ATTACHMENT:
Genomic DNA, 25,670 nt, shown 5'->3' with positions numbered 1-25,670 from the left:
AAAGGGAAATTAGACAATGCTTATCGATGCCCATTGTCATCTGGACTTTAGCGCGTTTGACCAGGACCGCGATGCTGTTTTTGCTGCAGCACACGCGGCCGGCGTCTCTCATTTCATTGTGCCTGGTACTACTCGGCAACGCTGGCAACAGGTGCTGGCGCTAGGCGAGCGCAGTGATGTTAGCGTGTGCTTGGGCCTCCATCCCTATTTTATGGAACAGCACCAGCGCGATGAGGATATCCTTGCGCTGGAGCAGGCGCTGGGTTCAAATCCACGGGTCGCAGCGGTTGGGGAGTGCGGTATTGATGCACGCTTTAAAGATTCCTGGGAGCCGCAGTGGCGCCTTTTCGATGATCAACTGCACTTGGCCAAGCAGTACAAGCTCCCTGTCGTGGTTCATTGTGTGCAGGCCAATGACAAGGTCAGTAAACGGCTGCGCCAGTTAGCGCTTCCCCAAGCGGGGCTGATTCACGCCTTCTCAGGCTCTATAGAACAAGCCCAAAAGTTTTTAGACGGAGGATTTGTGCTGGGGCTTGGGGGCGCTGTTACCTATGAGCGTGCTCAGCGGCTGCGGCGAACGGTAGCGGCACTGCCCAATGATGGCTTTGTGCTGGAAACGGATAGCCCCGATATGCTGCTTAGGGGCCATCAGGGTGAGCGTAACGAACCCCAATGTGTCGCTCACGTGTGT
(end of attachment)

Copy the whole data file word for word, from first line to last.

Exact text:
Genomic DNA, 25,670 nt, shown 5'->3' with positions numbered 1-25,670 from the left:
AAAGGGAAATTAGACAATGCTTATCGATGCCCATTGTCATCTGGACTTTAGCGCGTTTGACCAGGACCGCGATGCTGTTTTTGCTGCAGCACACGCGGCCGGCGTCTCTCATTTCATTGTGCCTGGTACTACTCGGCAACGCTGGCAACAGGTGCTGGCGCTAGGCGAGCGCAGTGATGTTAGCGTGTGCTTGGGCCTCCATCCCTATTTTATGGAACAGCACCAGCGCGATGAGGATATCCTTGCGCTGGAGCAGGCGCTGGGTTCAAATCCACGGGTCGCAGCGGTTGGGGAGTGCGGTATTGATGCACGCTTTAAAGATTCCTGGGAGCCGCAGTGGCGCCTTTTCGATGATCAACTGCACTTGGCCAAGCAGTACAAGCTCCCTGTCGTGGTTCATTGTGTGCAGGCCAATGACAAGGTCAGTAAACGGCTGCGCCAGTTAGCGCTTCCCCAAGCGGGGCTGATTCACGCCTTCTCAGGCTCTATAGAACAAGCCCAAAAGTTTTTAGACGGAGGATTTGTGCTGGGGCTTGGGGGCGCTGTTACCTATGAGCGTGCTCAGCGGCTGCGGCGAACGGTAGCGGCACTGCCCAATGATGGCTTTGTGCTGGAAACGGATAGCCCCGATATGCTGCTTAGGGGCCATCAGGGTGAGCGTAACGAACCCCAATGTGTCGCTCACGTGTGT